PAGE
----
Replacing Chrome Rub Rail

When we picked up our "new to us" 2008 Safari, we noticed that some of the rub rail was missing. I pointed that out to the dealership and in about two seconds they brought out this shiny new roll of chrome rub rail and replaced the missing sections. The new sections looked absolutely amazing. We had not even hit the highway after picking her up before I was Googling where to find enough for the rest of the trailer.

While there was still plenty of rub rail left on Annie, it was discolored and even cracked in a few places. Dirt and moisture can lead the chrome insert to come loose; UV rays and weather can also cause damage. It turns out I could buy replacement rail for under $3.00 a linear foot. I needed 32 feet to do the remaining sections; so it was less than $100 - well worth it in my opinion. I found it at Out-of-Doors-Mart on line. What we needed was "Airstream Molding 1 inch Chrome Rub Rail Insert 201763-100." www.odmrv.com

We used a small sharp chisel to work out the old rub rail and to remove any tape left behind. The previous owner had glued some spots that had probably lost their adhesive, so it took the chisel, a thumb nail, and a little mineral spirits in some areas. Once the tape residue was removed, we used wet rags to thoroughly clean out all of the dirt. We then used denatured alcohol for one final pass in order to remove any remaining grease or film.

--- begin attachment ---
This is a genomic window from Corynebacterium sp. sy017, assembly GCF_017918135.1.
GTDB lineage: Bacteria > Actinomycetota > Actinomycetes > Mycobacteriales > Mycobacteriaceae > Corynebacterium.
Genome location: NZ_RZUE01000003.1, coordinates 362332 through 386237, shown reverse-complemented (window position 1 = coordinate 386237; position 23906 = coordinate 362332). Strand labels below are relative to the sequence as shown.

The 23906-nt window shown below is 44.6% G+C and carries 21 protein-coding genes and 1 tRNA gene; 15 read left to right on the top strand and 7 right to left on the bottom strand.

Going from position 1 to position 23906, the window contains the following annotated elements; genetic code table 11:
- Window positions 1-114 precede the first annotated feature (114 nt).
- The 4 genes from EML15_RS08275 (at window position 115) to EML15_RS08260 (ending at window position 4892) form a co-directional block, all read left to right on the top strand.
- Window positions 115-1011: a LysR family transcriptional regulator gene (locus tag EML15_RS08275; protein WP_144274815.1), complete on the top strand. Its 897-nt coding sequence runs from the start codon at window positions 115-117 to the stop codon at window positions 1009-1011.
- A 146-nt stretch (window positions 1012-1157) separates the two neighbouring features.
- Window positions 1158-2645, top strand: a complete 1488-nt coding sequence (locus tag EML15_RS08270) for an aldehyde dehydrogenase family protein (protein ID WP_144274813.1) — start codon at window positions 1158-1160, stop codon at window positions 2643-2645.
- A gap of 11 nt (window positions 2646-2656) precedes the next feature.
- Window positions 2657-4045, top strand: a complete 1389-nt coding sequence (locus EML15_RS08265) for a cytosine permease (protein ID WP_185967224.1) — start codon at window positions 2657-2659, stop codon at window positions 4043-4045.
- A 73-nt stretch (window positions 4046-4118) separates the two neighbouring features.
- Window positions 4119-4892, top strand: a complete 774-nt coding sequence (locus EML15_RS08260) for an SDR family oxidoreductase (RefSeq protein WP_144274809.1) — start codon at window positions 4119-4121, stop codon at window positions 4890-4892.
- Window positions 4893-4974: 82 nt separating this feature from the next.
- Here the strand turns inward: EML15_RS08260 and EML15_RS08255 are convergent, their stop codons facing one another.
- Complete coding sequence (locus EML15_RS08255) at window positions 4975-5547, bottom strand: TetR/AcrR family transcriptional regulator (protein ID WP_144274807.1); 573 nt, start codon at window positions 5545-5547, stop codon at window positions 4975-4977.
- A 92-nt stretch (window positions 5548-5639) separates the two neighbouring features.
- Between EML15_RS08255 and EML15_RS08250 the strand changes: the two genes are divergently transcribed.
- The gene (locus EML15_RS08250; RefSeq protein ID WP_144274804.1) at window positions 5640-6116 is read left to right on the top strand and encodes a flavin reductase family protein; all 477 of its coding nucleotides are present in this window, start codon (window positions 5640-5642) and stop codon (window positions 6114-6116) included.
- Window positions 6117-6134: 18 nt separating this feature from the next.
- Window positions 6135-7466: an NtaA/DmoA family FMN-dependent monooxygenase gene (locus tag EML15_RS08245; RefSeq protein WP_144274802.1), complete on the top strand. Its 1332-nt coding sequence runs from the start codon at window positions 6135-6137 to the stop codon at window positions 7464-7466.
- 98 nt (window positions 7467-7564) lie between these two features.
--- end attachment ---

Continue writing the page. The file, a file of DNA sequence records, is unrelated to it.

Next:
The product arrives tightly rolled and taped. We removed the tape once it arrived to allow it to unwind and relieve some of the pressure. We wanted it to lie as flat as possible in the rub rail. I read that when replacing the trim it is best if the temperature is around 70 degrees.

Like most things, prepping took the longest. Applying the insert was easy. We used the old pieces to mark the length of the new and cut them with very heavy duty scissors/shears. We then lined it up where we wanted it, slowly removed the 3M tape from the back and worked it into place.  We then took a small seam roller and rolled the full section to make sure it adhered well.  The last step was to remove the blue tape that protects the top. And, Voila! - a beautiful shiny new rub rail.